Rather than one clearly recognizable majority culture, we now see a relatively large number of sub cultures, each with its own lifestyle or orientation, which enter into a series of temporary coalitions with each other.
These coalitions are more often based on opportunity than on ideology or principle.
A negotiating society, so to say.

In multicultural neighborhoods in the Netherlands, the negotiation society functions rather less effectively than in the more privileged sections of the community.
Ethnic minorities are not used to negotiation “Dutch style” are therefore not particularly good in it.

The negotiation society imposes high demands on the manner in which communication and decision-making processes are organized.
That everyone is permitted to take part is not enough.
Those who are not actually able to contribute will certainly feel no strong commitment to the result of the negotiations.
It is becoming increasingly apparent that the ethnic communities – and also certain sections of the indigenous population, such as young people, the unemployed, ill, old, low education – are taken little part in the decision-making processes.
This is a direct threat to the basis of our society.

The non participation of immigrants in political life, and especially in local elections, implies a democratic deficit.

Nowadays the integration debate is still too much a one-way-direction-debate. This debate becomes, at least in the Netherlands, harder, especially in the big cities. The migrants themselves play a too little role in this debate on local level. The non-participation of immigrants in political life, in local elections, local organisations, implies a democratic deficit.

We talk about equal obligations, equal responsibilities.
Equal obligations should imply equal rights and opportunities.
Legal immigrants have the same obligations as nationals, at least at local level. Unfortunately, states have proved to be very reluctant to enable legal immigrants to vote and stand in local elections, and various Council of Europe instruments have not had a significant follow-up.

The Council of Europe has constantly called on member states to improve the participation of immigrants in political life, with a particular attention to the right to vote and be elected in local elections.
In addition, on several occasions the Assembly and the Committee of Ministers have called on member states to sign and ratify the European Convention on the Participation of Foreigners in Public Life at Local Level (ETS No. 144, date of signature: 5/2/92, date of entry into force: 1/5/92).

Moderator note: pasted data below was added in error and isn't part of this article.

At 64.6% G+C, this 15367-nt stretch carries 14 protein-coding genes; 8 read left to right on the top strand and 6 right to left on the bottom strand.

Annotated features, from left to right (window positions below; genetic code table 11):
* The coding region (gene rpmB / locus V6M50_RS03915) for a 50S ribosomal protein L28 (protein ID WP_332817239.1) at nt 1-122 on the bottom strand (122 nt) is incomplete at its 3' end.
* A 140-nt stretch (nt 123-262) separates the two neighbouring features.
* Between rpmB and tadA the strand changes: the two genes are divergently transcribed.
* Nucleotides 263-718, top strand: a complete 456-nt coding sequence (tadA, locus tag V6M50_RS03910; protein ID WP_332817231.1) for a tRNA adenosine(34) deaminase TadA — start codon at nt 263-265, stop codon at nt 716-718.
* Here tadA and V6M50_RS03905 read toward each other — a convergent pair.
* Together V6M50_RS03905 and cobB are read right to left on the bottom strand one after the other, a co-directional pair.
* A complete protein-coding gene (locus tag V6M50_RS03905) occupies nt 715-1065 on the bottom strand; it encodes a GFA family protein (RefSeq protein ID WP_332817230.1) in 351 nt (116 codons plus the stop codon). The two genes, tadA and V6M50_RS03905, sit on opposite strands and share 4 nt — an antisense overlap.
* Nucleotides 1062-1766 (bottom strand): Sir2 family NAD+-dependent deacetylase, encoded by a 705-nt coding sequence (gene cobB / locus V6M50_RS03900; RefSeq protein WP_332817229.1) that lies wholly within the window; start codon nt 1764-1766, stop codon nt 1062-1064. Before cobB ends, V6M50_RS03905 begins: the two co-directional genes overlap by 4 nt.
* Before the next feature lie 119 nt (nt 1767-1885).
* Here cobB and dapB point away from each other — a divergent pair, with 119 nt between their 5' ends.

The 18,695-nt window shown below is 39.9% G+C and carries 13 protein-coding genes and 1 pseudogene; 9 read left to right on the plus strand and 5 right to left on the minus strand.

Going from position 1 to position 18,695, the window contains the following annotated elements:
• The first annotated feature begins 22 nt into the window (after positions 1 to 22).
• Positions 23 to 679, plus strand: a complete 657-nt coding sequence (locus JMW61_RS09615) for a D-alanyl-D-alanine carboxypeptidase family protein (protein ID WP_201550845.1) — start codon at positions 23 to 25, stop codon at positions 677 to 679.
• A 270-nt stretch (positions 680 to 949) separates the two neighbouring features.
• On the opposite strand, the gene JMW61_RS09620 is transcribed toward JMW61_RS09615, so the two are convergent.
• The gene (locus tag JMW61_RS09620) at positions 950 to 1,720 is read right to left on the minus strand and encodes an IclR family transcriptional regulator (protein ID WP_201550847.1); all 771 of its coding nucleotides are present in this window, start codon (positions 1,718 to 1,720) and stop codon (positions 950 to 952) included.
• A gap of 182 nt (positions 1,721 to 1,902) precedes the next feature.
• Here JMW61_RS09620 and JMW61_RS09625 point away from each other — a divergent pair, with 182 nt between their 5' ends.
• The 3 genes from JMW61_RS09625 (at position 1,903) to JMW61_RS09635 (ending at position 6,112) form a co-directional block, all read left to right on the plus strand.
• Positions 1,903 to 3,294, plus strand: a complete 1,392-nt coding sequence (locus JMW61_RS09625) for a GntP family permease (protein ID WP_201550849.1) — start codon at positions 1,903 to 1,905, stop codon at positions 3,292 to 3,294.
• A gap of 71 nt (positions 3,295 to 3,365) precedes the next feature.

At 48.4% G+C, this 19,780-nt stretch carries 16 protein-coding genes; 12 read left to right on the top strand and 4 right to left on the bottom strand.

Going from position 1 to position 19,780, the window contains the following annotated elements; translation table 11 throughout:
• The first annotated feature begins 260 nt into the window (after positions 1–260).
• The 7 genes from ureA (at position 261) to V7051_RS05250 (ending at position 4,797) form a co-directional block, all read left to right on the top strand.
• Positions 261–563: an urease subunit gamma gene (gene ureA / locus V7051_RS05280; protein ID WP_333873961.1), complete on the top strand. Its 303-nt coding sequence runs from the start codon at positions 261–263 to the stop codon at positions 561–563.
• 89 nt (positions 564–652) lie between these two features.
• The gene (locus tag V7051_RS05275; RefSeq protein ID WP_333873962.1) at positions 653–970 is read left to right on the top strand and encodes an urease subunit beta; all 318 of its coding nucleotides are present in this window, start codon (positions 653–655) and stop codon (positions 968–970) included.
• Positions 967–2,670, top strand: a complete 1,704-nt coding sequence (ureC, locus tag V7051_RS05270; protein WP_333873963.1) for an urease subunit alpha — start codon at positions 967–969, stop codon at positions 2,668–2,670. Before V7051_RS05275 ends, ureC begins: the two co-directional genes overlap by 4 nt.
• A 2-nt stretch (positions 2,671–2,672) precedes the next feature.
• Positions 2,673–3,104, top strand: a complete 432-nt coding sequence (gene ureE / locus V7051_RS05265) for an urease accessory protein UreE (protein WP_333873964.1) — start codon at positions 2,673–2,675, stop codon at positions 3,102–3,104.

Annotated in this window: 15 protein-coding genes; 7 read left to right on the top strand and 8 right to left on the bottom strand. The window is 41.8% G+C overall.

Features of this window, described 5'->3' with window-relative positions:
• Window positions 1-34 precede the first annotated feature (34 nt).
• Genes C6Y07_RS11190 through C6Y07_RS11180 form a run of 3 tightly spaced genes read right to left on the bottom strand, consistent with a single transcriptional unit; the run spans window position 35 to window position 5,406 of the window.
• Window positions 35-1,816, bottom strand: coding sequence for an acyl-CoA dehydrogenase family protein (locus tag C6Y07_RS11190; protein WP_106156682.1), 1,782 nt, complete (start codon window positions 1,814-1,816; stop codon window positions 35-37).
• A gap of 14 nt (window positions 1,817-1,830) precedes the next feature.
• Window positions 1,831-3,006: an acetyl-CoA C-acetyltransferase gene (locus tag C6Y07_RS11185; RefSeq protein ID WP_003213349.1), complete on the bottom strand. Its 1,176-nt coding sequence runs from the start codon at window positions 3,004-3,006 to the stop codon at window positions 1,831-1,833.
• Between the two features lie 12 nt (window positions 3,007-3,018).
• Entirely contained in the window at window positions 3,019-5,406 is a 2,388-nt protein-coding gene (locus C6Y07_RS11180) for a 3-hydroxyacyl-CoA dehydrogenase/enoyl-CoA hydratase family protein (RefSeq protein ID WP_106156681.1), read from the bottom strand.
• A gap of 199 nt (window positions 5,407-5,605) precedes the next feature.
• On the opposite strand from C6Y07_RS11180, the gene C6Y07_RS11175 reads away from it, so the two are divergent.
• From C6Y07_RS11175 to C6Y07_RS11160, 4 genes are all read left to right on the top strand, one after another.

The above-mentioned instruments aim to improve the integration of foreign residents into the life of the community where they live. The main argument to foster such participation is that at least at local level citizens and legal residents have the same obligations; therefore they should also have the same rights.
As far as voting rights are concerned, member states are asked to grant to every foreign national the right to vote and stand in local elections. As to the length of legal residence, the European Convention on Participation of Foreigners in Public Life at Local Level requires 5 years, while Assembly Recommendation 1500 (2001) requires only 3 years.

Despite the efforts of the Council of Europe, the issue of voting rights in local elections remains very controversial, and member states have proved to be very reluctant to implement the recommendations of the Assembly and the Congress of Local and Regional Authorities.

A related issue is that of the effective participation of immigrants in local political life.

Very often for immigrant communities elections in their countries of origin are more important than the elections for the area where they live.
Even when immigrants hold active and passive voting rights, they hardly ever exercise them: they are convinced that they could not have any significant impact on the way that the local community is run as well as to a lack of information and political awareness.

Not only politicians and political parties have a special role to play in this respect, the immigrants themselves also have a role to play.
Political parties can actively involve immigrants in electoral campaigns and raise their concern, as well as to encourage candidatures from people with an immigrant background.